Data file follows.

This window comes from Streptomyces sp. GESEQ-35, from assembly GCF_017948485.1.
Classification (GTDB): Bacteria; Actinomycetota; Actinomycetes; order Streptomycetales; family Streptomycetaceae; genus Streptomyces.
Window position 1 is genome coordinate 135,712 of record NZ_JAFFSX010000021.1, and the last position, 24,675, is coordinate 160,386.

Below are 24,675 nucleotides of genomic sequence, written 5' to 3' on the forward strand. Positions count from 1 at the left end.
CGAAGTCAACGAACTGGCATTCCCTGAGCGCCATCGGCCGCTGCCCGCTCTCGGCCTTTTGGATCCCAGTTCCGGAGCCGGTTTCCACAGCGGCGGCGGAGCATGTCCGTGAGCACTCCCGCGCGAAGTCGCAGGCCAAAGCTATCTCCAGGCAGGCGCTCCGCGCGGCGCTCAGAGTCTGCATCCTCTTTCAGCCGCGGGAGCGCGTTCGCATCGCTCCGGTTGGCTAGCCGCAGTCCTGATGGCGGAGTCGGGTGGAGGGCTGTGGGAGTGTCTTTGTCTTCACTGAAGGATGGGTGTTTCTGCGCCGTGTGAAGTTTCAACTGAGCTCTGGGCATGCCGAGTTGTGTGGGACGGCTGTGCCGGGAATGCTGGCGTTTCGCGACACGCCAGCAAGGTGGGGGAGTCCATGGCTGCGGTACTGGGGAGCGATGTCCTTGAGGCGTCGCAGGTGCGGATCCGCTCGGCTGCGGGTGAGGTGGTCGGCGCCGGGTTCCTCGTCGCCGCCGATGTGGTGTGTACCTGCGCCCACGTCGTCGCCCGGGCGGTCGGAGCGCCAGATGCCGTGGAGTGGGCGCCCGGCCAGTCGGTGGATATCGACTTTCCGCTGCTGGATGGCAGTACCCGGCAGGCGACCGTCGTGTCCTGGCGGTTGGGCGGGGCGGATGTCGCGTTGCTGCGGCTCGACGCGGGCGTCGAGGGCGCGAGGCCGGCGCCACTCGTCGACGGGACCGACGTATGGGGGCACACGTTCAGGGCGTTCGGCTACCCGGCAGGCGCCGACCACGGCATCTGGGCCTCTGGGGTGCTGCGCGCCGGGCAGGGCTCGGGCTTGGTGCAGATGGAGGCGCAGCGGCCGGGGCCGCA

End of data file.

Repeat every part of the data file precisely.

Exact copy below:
This window comes from Streptomyces sp. GESEQ-35, from assembly GCF_017948485.1.
Classification (GTDB): Bacteria; Actinomycetota; Actinomycetes; order Streptomycetales; family Streptomycetaceae; genus Streptomyces.
Window position 1 is genome coordinate 135,712 of record NZ_JAFFSX010000021.1, and the last position, 24,675, is coordinate 160,386.

Below are 24,675 nucleotides of genomic sequence, written 5' to 3' on the forward strand. Positions count from 1 at the left end.
CGAAGTCAACGAACTGGCATTCCCTGAGCGCCATCGGCCGCTGCCCGCTCTCGGCCTTTTGGATCCCAGTTCCGGAGCCGGTTTCCACAGCGGCGGCGGAGCATGTCCGTGAGCACTCCCGCGCGAAGTCGCAGGCCAAAGCTATCTCCAGGCAGGCGCTCCGCGCGGCGCTCAGAGTCTGCATCCTCTTTCAGCCGCGGGAGCGCGTTCGCATCGCTCCGGTTGGCTAGCCGCAGTCCTGATGGCGGAGTCGGGTGGAGGGCTGTGGGAGTGTCTTTGTCTTCACTGAAGGATGGGTGTTTCTGCGCCGTGTGAAGTTTCAACTGAGCTCTGGGCATGCCGAGTTGTGTGGGACGGCTGTGCCGGGAATGCTGGCGTTTCGCGACACGCCAGCAAGGTGGGGGAGTCCATGGCTGCGGTACTGGGGAGCGATGTCCTTGAGGCGTCGCAGGTGCGGATCCGCTCGGCTGCGGGTGAGGTGGTCGGCGCCGGGTTCCTCGTCGCCGCCGATGTGGTGTGTACCTGCGCCCACGTCGTCGCCCGGGCGGTCGGAGCGCCAGATGCCGTGGAGTGGGCGCCCGGCCAGTCGGTGGATATCGACTTTCCGCTGCTGGATGGCAGTACCCGGCAGGCGACCGTCGTGTCCTGGCGGTTGGGCGGGGCGGATGTCGCGTTGCTGCGGCTCGACGCGGGCGTCGAGGGCGCGAGGCCGGCGCCACTCGTCGACGGGACCGACGTATGGGGGCACACGTTCAGGGCGTTCGGCTACCCGGCAGGCGCCGACCACGGCATCTGGGCCTCTGGGGTGCTGCGCGCCGGGCAGGGCTCGGGCTTGGTGCAGATGGAGGCGCAGCGGCCGGGGCCGCA